Ideal Fluid


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ideal fluid

[ī′dēl ′flü·əd]
(fluid mechanics)
A fluid which has ideal flow.

Ideal Fluid

 

an imaginary fluid that lacks viscosity and thermal conductivity. There is no internal friction in an ideal fluid—that is, there are no tangential stresses between two neighboring layers. Such idealization is permissible in many cases of flow that are considered in hydroaeromechanics; it gives a good description of the real flow of liquids and gases at an adequate distance from the solid surfaces around which flow is occurring and from interfaces with an immobile medium. The mathematical description of the flow of an ideal fluid makes it possible to find theoretical solutions to a number of problems of the motion of liquids and gases in channels of various shapes, in the outflow of jets, and in flow around bodies.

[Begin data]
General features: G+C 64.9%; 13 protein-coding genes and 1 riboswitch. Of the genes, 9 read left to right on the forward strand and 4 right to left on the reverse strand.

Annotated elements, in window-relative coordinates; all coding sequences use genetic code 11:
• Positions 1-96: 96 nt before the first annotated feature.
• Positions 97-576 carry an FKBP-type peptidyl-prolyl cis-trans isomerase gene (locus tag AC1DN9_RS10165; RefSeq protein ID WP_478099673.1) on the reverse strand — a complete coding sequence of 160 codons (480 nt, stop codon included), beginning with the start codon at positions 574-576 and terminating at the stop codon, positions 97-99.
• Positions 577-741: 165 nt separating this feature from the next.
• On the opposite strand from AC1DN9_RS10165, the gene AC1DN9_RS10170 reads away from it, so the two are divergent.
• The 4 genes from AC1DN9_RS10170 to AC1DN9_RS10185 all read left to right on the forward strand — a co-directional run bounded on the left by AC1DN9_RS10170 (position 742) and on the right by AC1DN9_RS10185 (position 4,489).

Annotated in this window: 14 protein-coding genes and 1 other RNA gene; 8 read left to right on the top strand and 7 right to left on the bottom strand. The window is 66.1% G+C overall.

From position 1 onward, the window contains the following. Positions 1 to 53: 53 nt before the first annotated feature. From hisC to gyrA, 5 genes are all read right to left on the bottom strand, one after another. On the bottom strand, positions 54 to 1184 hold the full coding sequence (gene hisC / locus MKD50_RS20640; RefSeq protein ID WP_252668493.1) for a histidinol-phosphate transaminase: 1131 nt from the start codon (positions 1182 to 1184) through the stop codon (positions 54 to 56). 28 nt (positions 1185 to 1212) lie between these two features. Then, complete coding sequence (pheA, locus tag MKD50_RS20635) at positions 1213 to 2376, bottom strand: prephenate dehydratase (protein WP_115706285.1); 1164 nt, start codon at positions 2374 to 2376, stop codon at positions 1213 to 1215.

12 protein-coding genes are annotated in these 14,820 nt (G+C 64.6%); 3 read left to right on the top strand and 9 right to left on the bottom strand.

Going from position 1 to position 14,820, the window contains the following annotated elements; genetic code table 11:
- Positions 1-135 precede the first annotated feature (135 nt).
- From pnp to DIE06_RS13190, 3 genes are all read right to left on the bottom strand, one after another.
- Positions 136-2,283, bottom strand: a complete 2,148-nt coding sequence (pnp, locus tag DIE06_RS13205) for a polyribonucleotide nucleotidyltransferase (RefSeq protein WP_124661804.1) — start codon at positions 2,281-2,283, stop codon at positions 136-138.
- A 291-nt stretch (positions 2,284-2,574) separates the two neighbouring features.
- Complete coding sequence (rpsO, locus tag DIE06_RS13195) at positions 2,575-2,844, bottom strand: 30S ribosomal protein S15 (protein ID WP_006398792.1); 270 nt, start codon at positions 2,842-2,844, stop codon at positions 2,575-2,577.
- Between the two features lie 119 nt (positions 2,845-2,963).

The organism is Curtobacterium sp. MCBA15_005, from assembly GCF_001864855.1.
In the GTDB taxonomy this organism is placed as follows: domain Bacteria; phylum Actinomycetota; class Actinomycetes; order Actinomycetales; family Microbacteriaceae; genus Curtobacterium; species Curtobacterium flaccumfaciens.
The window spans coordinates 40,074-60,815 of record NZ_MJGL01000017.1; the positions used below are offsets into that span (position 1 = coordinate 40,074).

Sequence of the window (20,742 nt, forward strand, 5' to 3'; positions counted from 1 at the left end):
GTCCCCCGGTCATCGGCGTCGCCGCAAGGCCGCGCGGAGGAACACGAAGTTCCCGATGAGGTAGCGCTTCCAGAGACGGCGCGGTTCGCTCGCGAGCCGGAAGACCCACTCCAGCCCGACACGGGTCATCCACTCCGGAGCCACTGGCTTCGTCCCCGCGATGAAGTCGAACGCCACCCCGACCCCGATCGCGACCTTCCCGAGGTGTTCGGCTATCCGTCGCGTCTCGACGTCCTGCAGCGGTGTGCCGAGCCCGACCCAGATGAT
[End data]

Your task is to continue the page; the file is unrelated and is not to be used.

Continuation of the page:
References in periodicals archive ?
Theorem 2 Suppose (1) there exists an ideal fluid (2) the ideal fluid is irrotational and barotropic, (3) the density [rho] is homogeneous, that is [partial derivative][rho]/[partial derivative]x = [partial derivative][rho]/[partial derivative]y = [partial derivative][rho]/ [partial derivative]z = [partial derivative][rho]/[partial derivative]t = 0, (4) there are no external body forces exerted on the fluid, (5)the fluid is unbounded and the velocity of the fluid at the infinity is approaching to zero.
The researchers used computers to solve the equations of motion of an egg-shaped body navigating through a hypothetical ideal fluid that couldn't cling to the egg or force it to rotate.
It is an ideal fluid for thermometers and is still commonly used for the purpose today.
The Ideal fluid therapy when exercising in the heat includes:
The ideal fluid carefully balances viscosity, lubricity, compatibility, wear protection, rust inhibition, foaming resistance, and temperature-range characteristics.
Thus, in rectangular coordinates, equation (3) becomes as Boundary Condition of Aerofoil: For an ideal fluid flow, the boundary condition is Where is the outward drawn unit normal to the surface of the symmetric aerofoil.
For an ideal fluid, the shear stress would form a parabola, but under actual conditions, it is closer to "plug flow" where melt near the center moves at the same velocity, hence with no longitudinal shear stress.